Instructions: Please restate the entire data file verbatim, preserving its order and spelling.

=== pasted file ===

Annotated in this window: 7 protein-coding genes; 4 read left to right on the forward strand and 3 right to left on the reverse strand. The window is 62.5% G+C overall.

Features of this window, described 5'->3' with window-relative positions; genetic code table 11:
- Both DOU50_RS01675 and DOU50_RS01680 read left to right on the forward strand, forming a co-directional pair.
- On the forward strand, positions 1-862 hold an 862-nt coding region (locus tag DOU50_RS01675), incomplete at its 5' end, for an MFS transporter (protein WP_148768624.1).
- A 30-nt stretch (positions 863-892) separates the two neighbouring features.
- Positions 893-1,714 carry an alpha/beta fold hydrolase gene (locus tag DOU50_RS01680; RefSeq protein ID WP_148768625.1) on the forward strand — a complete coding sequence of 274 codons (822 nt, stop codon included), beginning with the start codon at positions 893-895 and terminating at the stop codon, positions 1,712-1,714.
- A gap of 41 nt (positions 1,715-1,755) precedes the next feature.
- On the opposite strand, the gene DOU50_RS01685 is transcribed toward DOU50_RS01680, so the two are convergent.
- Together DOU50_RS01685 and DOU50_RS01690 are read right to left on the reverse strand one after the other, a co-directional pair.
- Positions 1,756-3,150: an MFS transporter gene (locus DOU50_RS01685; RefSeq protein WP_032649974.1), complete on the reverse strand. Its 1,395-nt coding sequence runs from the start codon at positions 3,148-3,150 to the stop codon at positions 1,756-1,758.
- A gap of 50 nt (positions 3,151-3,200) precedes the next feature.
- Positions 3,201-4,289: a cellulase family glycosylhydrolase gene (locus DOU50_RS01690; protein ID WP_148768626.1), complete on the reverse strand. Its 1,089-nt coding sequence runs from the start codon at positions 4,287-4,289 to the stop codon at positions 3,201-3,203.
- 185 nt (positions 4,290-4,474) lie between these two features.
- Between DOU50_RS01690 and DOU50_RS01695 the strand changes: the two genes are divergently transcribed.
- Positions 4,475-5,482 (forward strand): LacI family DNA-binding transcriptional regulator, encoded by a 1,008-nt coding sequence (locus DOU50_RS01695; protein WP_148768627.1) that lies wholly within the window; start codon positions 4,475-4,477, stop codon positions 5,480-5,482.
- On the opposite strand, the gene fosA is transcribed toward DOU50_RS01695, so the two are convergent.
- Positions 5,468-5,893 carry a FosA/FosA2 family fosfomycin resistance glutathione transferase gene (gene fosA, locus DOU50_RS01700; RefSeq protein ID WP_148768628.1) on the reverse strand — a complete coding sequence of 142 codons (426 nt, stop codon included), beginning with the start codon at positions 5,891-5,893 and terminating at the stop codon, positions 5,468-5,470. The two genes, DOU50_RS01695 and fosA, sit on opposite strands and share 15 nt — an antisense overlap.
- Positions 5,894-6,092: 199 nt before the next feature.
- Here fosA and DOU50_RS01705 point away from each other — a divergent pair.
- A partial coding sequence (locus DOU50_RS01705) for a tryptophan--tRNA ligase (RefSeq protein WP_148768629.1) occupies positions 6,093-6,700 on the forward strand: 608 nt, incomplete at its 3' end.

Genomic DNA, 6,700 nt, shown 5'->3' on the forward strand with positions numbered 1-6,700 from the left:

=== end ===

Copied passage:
Annotated in this window: 7 protein-coding genes; 4 read left to right on the forward strand and 3 right to left on the reverse strand. The window is 62.5% G+C overall.

Features of this window, described 5'->3' with window-relative positions; genetic code table 11:
- Both DOU50_RS01675 and DOU50_RS01680 read left to right on the forward strand, forming a co-directional pair.
- On the forward strand, positions 1-862 hold an 862-nt coding region (locus tag DOU50_RS01675), incomplete at its 5' end, for an MFS transporter (protein WP_148768624.1).
- A 30-nt stretch (positions 863-892) separates the two neighbouring features.
- Positions 893-1,714 carry an alpha/beta fold hydrolase gene (locus tag DOU50_RS01680; RefSeq protein ID WP_148768625.1) on the forward strand — a complete coding sequence of 274 codons (822 nt, stop codon included), beginning with the start codon at positions 893-895 and terminating at the stop codon, positions 1,712-1,714.
- A gap of 41 nt (positions 1,715-1,755) precedes the next feature.
- On the opposite strand, the gene DOU50_RS01685 is transcribed toward DOU50_RS01680, so the two are convergent.
- Together DOU50_RS01685 and DOU50_RS01690 are read right to left on the reverse strand one after the other, a co-directional pair.
- Positions 1,756-3,150: an MFS transporter gene (locus DOU50_RS01685; RefSeq protein WP_032649974.1), complete on the reverse strand. Its 1,395-nt coding sequence runs from the start codon at positions 3,148-3,150 to the stop codon at positions 1,756-1,758.
- A gap of 50 nt (positions 3,151-3,200) precedes the next feature.
- Positions 3,201-4,289: a cellulase family glycosylhydrolase gene (locus DOU50_RS01690; protein ID WP_148768626.1), complete on the reverse strand. Its 1,089-nt coding sequence runs from the start codon at positions 4,287-4,289 to the stop codon at positions 3,201-3,203.
- 185 nt (positions 4,290-4,474) lie between these two features.
- Between DOU50_RS01690 and DOU50_RS01695 the strand changes: the two genes are divergently transcribed.
- Positions 4,475-5,482 (forward strand): LacI family DNA-binding transcriptional regulator, encoded by a 1,008-nt coding sequence (locus DOU50_RS01695; protein WP_148768627.1) that lies wholly within the window; start codon positions 4,475-4,477, stop codon positions 5,480-5,482.
- On the opposite strand, the gene fosA is transcribed toward DOU50_RS01695, so the two are convergent.
- Positions 5,468-5,893 carry a FosA/FosA2 family fosfomycin resistance glutathione transferase gene (gene fosA, locus DOU50_RS01700; RefSeq protein ID WP_148768628.1) on the reverse strand — a complete coding sequence of 142 codons (426 nt, stop codon included), beginning with the start codon at positions 5,891-5,893 and terminating at the stop codon, positions 5,468-5,470. The two genes, DOU50_RS01695 and fosA, sit on opposite strands and share 15 nt — an antisense overlap.
- Positions 5,894-6,092: 199 nt before the next feature.
- Here fosA and DOU50_RS01705 point away from each other — a divergent pair.
- A partial coding sequence (locus DOU50_RS01705) for a tryptophan--tRNA ligase (RefSeq protein WP_148768629.1) occupies positions 6,093-6,700 on the forward strand: 608 nt, incomplete at its 3' end.

Genomic DNA, 6,700 nt, shown 5'->3' on the forward strand with positions numbered 1-6,700 from the left: